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Rudolf Olah
Rudolf Olah

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New shell scripting language, a new tablet, and in-product messaging

Shell scripting times a million

Amber is a new programming language that allows you to write code converted into BASH shell scripts. The language's syntax is a mix of JavaScript, Python, and something else (Kotlin? Rust?). The idea is to write in a language with a modern syntax, type-safety, and safety features.

One of those safety features forces you to write code to handle failures whenever you run a shell command.

The syntax also makes it more apparent that command failures are being handled:

let files = ["config.json", "file.txt", "audio.mp3"]

loop index, file in files {
    $mv {file} {index}{file}$ failed {
        echo "Failed to rename {file}"
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If you're only occasionally writing shell scripts, Amber may not be a priority for you. In such cases, linting tools like ShellCheck could be more beneficial. However, if you find yourself frequently writing shell scripts, to the point where you're considering Python or Ruby for better re-usability, then Amber is definitely worth your attention.

In-app tour guides are marketing

In "The Slippery Slope of In-Product Messaging," designer Matthew Ström explains that in-product messaging, those product tours you see in web apps, could be a symptom of a "bad" design.

It's an interesting take, though I can't entirely agree. In-product messaging helps guide users/customers through new product features, regardless of whether the new feature's user experience is well-designed.

screenshot of app cues

In-product messaging is another marketing touchpoint that informs the customer about a feature that may not be part of their typical workflow. Not to mention, once a customer/user has seen them, they won't reappear. Think about it this way: from a B2B SaaS perspective, the customer gets an email about a new feature release, logs into the app, and sees a small notification icon or a banner on the page about the new feature release. They go to some other page and get invited to go through a tour of the feature. This kind of repetition is needed even for well-designed user experiences.

A tablet you might use every single day

The Daylight Computer is a mix between the Kindle and the iPad. The screen resembles the Kindle screen, and it has the form factor of an iPad, including a stylus. It is extremely interesting that the screen's refresh rate is much higher than the typical ebook reader. It's high enough to be a tablet.

The Daylight Computer, DC-1, runs Android, so you can run any Android tablet app on it with a kinder and gentler screen for the eyes.

Screen glare is not a problem with the DC-1.

screenshot of daylight computer and ipad comparison

I've bought a few tablets before and used them for reading, watching movies (and sometimes video games and coding). I use them once in a while. I also have a Kindle and use it every day.

It will be interesting to see whether the DC-1 lives up to the hype.

Top comments (3)

josephj11 profile image

I looked at Amber for a few minutes and ran away! The generated code for the first example was almost unreadable with a strange sed invocation thrown in. And that's the example they chose!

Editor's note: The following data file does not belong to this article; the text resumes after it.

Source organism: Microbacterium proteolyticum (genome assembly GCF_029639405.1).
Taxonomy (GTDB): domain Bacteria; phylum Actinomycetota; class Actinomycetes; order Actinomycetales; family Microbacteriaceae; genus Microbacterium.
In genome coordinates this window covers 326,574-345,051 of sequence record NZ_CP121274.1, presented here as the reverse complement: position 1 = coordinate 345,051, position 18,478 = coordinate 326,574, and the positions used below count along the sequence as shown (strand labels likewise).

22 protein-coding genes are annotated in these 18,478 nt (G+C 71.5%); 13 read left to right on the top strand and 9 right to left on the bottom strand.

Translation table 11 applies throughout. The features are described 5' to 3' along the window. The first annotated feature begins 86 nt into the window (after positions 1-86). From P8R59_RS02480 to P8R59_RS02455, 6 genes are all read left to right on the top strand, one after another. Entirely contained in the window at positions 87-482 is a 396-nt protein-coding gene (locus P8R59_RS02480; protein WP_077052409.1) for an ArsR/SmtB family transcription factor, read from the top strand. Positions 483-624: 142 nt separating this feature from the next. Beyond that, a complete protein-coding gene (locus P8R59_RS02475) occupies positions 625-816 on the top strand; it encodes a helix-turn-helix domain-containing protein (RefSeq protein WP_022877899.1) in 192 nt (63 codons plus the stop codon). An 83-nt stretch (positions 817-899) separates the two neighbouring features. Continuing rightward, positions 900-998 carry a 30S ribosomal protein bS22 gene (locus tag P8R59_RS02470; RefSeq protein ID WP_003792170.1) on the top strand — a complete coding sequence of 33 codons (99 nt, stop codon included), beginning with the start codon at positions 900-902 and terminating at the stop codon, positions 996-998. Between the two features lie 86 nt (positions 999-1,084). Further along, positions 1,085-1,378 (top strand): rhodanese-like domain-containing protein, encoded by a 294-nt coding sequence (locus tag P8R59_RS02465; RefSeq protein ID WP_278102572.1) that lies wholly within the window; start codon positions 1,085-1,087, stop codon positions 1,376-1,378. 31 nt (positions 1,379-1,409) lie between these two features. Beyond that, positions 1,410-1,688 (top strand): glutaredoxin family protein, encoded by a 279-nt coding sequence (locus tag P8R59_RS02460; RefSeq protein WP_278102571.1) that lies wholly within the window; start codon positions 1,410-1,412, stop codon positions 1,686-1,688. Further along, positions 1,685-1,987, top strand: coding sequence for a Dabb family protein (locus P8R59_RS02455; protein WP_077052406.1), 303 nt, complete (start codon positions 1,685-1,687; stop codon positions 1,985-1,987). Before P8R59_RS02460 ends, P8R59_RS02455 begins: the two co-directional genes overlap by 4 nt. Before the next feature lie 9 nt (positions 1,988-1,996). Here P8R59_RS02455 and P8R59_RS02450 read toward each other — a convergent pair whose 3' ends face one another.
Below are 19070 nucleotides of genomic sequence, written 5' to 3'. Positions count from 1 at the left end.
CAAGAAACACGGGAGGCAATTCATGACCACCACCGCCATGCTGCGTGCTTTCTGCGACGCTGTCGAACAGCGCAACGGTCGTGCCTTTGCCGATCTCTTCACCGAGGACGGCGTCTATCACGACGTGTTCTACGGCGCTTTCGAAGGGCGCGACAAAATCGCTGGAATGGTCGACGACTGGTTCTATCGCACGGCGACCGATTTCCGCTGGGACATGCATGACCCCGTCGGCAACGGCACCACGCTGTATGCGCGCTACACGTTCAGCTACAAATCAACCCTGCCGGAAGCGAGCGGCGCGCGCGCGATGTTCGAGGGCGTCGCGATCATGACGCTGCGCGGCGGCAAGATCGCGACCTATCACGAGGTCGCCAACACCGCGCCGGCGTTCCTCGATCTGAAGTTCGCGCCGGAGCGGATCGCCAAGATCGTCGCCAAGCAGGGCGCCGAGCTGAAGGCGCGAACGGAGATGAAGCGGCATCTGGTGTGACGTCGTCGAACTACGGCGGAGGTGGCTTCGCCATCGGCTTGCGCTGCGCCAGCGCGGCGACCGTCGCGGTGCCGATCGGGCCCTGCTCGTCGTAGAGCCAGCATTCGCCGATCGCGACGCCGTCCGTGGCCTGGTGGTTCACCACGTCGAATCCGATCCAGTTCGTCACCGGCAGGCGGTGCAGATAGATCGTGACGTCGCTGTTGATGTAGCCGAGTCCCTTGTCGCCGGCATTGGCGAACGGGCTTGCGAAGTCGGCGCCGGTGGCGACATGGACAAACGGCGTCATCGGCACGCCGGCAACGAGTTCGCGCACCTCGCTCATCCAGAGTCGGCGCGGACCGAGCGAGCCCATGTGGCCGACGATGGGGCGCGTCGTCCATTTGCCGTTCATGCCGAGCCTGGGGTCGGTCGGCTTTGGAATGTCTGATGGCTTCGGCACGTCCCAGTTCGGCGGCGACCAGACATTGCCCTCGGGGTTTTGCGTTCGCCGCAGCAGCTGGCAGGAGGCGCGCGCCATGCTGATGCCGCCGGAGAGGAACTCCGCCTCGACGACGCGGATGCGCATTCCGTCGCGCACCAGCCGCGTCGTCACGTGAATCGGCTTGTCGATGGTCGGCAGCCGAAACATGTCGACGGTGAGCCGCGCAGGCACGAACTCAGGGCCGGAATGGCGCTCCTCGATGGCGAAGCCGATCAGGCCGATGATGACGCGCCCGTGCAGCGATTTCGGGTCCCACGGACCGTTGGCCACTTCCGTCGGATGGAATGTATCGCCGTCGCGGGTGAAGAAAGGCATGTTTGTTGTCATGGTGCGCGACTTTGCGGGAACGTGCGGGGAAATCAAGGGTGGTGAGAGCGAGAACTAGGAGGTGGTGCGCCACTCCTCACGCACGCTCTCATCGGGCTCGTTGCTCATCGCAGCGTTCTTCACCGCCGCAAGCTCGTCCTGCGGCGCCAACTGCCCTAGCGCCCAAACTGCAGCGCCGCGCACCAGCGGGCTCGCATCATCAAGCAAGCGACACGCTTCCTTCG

The real problem with all preprocesors is that they generate less readable code than the source they start with and when there are any run time errors, they reference the generated code and that's what you have to debug. I'm old. I remember Ratfor. That had the same problems. A fancy preprocessor could embed a symbol table and line numbers in the generated code, but things like that really only make sense in compiled languages.

If Amber is so good (and I'm not judging it either way), they should make it a real interpreter or compiler, not a preprocessor. Or, how about a general shell based on Python? It's already an interpreted language with an interactive shell.

Real amber fossilized bugs, it didn't get rid of them. :)

rudolfolah profile image
Rudolf Olah

The real problem with all preprocesors is that they generate less readable code than the source they start with and when there are any run time errors, they reference the generated code and that's what you have to debug

Indeed; I've had that happen a few times as well with generated code. With Python or Ruby it's still shell commands at the end; with Amber it's generated output that's fit for a machine to execute but not fit for a human to read.

If Amber is so good (and I'm not judging it either way)

Based on the docs and code examples, it definitely feels like a hard sell and very experimental. Having a failure handler for commands, for example, could be added as part of a function wrapper whenever a shell command is called, whether in bash, zsh, or in Python or Ruby or other languages.

josephj11 profile image

That would work with some problems:
It would add significant overhead for anything that needed to be somewhat fast (for a shell/interpreter anyway).
It would add some sort of shell level or nested process that would complicate some scripts,especially those that want to use job control to run things in the background...
It would probably make using the trap command to trap signals pretty convoluted if it worked at all.

All of this works nicely in an unimpeded shell/interpreter, so when an enhancement makes as many problems as it solves, it may not be worthwhile.

Where something like this may make sense is with preprocessors that compile Haskell into JavaScript or something similar, because the source language doesn't have robust runtime code of its own. IDK much about that, but the geniuses in the Cardano ecosystem do things like that.

Another use might be for AI agents which can use the representations to build better programs and still be smart enough to handle the mappings back to the source code.